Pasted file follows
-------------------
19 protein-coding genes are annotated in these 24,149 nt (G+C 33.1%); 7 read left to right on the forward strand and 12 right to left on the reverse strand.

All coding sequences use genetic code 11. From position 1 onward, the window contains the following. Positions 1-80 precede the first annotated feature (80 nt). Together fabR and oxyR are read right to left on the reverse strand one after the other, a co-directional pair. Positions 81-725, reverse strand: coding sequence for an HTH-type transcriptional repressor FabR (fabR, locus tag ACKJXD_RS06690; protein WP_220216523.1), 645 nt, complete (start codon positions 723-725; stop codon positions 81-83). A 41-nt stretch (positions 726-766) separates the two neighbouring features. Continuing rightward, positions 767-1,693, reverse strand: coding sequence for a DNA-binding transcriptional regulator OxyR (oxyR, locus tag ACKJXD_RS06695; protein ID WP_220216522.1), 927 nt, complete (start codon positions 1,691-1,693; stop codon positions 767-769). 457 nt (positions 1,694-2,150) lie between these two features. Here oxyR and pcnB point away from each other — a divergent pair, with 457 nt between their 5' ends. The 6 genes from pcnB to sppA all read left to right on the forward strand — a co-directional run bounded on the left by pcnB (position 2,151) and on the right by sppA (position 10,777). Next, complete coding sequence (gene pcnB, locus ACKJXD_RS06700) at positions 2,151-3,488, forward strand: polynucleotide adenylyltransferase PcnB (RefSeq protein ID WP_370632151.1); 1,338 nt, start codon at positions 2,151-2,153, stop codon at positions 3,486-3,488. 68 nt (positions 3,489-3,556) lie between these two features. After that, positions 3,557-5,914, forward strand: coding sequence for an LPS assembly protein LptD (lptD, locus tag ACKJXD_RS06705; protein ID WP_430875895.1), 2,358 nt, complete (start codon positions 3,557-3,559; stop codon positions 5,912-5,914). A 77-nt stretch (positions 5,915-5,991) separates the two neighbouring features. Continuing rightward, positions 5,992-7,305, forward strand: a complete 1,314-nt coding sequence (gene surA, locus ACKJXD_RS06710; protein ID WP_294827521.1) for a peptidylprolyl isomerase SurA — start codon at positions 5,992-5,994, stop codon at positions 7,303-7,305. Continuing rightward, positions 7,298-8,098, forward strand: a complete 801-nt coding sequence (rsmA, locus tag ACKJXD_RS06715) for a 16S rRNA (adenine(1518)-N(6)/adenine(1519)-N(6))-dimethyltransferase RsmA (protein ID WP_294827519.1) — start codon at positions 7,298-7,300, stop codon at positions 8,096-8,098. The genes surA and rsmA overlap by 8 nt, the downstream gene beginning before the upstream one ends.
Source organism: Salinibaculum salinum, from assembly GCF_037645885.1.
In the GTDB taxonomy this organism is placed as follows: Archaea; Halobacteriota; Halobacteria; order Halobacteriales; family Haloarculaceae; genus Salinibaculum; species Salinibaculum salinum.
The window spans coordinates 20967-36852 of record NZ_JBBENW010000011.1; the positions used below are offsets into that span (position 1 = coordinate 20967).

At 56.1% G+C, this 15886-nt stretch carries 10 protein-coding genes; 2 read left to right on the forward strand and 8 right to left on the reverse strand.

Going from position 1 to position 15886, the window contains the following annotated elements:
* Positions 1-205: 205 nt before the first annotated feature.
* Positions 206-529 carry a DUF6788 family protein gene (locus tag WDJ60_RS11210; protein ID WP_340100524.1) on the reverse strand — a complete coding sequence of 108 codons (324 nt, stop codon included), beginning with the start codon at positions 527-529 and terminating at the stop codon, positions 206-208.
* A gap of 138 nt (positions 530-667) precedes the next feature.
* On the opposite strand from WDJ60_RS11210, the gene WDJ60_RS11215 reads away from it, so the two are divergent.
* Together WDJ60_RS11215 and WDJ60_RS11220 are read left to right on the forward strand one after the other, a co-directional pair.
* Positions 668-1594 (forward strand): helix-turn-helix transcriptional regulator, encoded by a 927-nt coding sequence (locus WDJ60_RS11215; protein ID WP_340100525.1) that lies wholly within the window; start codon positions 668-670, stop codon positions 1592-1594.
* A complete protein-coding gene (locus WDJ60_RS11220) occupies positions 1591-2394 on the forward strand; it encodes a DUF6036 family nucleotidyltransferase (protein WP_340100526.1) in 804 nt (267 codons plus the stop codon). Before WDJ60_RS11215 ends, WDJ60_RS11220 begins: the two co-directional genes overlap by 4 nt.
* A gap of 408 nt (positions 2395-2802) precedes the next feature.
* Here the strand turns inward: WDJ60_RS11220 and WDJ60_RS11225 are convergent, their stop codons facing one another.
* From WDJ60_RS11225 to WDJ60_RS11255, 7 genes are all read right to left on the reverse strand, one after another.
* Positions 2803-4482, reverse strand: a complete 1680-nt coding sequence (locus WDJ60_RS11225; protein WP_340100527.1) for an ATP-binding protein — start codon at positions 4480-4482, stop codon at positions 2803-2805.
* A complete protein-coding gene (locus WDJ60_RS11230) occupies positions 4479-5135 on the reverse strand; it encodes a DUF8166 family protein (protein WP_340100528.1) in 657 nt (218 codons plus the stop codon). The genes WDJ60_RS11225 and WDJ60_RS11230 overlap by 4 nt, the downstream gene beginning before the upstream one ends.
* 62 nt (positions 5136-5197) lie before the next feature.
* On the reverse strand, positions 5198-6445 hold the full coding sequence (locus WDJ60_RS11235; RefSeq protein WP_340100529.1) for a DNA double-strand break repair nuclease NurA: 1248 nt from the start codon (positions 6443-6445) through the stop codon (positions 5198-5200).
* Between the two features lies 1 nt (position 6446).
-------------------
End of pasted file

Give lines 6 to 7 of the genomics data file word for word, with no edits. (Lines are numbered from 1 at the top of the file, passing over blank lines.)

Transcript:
At 56.1% G+C, this 15886-nt stretch carries 10 protein-coding genes; 2 read left to right on the forward strand and 8 right to left on the reverse strand.

Going from position 1 to position 15886, the window contains the following annotated elements: